By Tiffany Alexander
Clevelanders gathered at Neighborhood Connections in Midtown on Friday, Oct. 20th, for a community conversation on mental health. The event was sponsored by The Solutions Journalism Network’s first HBCU + Black Press fellows cohort. This initiative deepens SJN’s work with colleges and universities and builds on SJN’s commitment to renewing and refreshing journalism for historically underserved communities.
“Our Mental Health in Focus” featured panelists Eric. L. King Sr. and Qwen Smith, both counselors with Mental and Emotional Wellness Centers of Ohio, one of the few Black-owned mental health practices in Ohio that offers full-body care. The discussion, which included a back-and-forth with the audience, was moderated by Cleveland State professor Tiffany Alexander.
In simple terms, mental health is how a person responds to events in their life, King said. That could include a move, loss of a job, death of a loved one, or trauma. Tools anyone can use to handle stress include breathing exercises, physical exercise, and monitoring diet and food intake. “It might be time to seek professional help if you’re having trouble navigating everyday stress and relationships,” Smith advised.
Someone may seek out a counselor if “they are having a hard time navigating things at home or work, or if they are finding a lot of problems with their relationships with people. Or they’re just noticing it’s getting harder to manage the day-to-day,” Smith said. She also noted that untreated stress can affect physical health, as well. A racing heartbeat, sweating, or shortness of breath can be physical manifestations of too much stress.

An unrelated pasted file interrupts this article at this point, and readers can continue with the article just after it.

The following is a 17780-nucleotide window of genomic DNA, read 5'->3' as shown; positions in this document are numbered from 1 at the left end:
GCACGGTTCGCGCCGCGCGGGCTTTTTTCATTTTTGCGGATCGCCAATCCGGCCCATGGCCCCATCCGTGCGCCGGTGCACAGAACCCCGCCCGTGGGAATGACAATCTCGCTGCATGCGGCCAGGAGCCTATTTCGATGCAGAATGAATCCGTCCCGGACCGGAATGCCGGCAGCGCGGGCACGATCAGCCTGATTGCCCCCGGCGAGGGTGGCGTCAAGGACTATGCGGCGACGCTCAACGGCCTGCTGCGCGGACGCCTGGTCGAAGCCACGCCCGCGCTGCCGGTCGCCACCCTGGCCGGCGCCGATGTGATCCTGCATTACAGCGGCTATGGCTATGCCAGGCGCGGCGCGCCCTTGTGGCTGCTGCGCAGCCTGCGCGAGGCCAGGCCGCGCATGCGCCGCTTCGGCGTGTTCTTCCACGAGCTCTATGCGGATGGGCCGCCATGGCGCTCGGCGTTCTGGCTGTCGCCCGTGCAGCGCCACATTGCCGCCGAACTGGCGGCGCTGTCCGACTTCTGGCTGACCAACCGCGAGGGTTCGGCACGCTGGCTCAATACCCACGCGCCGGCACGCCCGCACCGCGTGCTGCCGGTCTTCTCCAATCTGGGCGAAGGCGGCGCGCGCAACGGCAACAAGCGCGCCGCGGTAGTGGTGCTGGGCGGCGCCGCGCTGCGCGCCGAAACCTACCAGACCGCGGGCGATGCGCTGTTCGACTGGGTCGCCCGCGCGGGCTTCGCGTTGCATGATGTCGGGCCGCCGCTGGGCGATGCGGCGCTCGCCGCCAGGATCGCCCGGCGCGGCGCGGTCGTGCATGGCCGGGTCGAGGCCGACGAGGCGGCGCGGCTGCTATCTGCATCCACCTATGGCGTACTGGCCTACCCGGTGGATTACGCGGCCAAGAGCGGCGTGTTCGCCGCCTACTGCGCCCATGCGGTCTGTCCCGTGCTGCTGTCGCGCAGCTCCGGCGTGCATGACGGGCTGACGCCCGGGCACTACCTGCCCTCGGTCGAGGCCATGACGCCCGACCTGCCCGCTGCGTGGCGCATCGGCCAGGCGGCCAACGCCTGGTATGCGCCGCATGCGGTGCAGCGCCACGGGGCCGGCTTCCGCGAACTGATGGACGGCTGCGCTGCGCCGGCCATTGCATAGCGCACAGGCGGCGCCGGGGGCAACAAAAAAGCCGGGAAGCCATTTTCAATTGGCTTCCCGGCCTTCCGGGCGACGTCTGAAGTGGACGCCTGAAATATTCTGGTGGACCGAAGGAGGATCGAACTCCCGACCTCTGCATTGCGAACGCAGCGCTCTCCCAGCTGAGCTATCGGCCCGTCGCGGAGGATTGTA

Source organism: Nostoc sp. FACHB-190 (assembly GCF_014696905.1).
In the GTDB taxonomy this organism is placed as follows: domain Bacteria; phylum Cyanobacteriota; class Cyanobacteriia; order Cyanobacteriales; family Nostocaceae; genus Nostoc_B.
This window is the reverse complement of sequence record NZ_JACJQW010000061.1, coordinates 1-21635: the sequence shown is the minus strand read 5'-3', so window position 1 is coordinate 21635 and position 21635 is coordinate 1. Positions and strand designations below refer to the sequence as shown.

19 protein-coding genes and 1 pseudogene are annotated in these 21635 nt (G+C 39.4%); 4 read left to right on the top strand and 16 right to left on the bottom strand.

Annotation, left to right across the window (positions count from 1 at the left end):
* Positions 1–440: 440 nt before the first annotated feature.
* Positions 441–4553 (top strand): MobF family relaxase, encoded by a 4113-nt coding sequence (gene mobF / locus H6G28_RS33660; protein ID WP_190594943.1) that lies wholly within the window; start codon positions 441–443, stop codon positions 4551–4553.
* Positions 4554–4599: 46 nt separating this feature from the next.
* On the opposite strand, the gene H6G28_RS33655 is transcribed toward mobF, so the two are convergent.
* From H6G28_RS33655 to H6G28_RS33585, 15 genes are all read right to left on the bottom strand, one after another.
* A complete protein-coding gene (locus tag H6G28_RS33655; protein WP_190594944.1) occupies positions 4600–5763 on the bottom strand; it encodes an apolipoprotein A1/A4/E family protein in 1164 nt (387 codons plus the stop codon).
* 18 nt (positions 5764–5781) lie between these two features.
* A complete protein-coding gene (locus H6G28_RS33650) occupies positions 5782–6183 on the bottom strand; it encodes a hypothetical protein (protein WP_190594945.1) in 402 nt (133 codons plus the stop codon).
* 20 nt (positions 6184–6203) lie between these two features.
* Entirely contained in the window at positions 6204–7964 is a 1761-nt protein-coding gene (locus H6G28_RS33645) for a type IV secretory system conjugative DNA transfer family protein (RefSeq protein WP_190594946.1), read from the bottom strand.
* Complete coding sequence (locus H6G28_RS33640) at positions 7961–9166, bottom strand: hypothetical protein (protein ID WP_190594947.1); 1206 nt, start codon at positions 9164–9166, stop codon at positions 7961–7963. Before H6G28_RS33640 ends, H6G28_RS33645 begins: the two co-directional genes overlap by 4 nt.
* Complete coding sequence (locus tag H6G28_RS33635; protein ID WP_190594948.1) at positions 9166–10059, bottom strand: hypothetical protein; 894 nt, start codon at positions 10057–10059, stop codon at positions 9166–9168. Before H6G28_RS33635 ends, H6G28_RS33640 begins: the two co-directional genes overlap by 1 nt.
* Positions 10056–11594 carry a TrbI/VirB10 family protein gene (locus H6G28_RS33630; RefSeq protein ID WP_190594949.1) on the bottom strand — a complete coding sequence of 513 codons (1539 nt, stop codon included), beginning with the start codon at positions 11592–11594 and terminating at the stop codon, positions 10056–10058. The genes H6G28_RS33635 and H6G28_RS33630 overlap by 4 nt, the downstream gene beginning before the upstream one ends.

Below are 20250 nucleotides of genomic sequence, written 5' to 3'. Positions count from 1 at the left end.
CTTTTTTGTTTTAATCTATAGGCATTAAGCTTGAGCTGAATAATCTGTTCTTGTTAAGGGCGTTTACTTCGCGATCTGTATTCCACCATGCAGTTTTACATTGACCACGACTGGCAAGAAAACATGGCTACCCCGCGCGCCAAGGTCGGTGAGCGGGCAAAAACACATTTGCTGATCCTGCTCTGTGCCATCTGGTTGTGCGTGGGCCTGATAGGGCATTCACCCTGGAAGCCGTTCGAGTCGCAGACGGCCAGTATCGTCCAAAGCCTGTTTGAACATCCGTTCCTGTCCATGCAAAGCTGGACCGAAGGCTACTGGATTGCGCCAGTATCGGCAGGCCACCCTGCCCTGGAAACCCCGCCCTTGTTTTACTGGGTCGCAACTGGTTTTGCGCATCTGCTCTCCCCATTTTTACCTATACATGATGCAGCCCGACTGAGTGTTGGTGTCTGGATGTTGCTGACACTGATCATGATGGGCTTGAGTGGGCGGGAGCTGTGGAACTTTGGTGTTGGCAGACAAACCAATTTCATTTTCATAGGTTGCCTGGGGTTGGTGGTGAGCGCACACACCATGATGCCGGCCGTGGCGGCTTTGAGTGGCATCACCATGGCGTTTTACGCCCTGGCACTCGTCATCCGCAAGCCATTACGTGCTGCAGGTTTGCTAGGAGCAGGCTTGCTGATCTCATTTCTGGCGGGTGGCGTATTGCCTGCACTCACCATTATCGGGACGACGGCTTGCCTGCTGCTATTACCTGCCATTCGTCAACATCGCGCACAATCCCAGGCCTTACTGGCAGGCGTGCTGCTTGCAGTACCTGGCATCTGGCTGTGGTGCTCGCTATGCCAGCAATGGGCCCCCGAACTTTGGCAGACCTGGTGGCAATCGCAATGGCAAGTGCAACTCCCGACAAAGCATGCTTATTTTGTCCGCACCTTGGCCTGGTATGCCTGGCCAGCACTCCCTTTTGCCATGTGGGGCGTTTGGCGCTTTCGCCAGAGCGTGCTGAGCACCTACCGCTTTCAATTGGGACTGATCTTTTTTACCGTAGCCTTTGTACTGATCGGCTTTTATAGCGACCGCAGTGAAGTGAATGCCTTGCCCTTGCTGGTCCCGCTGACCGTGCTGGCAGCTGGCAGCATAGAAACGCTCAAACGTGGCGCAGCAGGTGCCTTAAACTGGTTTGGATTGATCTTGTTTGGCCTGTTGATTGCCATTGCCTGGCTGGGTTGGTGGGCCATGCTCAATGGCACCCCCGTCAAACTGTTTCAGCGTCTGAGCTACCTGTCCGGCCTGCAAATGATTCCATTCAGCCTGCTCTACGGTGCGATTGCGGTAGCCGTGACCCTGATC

Audience members discussed issues including socioeconomic disparities and post-pandemic life as community stressors. Televised violence against the Black community was also addressed. King described that as “vicarious trauma,” which is trauma induced by witnessing violent events, whether as a bystander or in the media. It’s important to take time away from negative images and news, the panelists advised. Smith suggests dedicating 30 minutes each day to yourself–whether that be in silence, going for a walk, or simply making time for a private morning coffee.
The majority African-American crowd noted how important it is, and how difficult it can be, to find Black therapists. All agreed that more community conversations around mental health in the Black Community are beneficial and necessary.
To learn more about the Mental and Emotional Wellness Centers of Ohio, visit MEWCOHIO.com.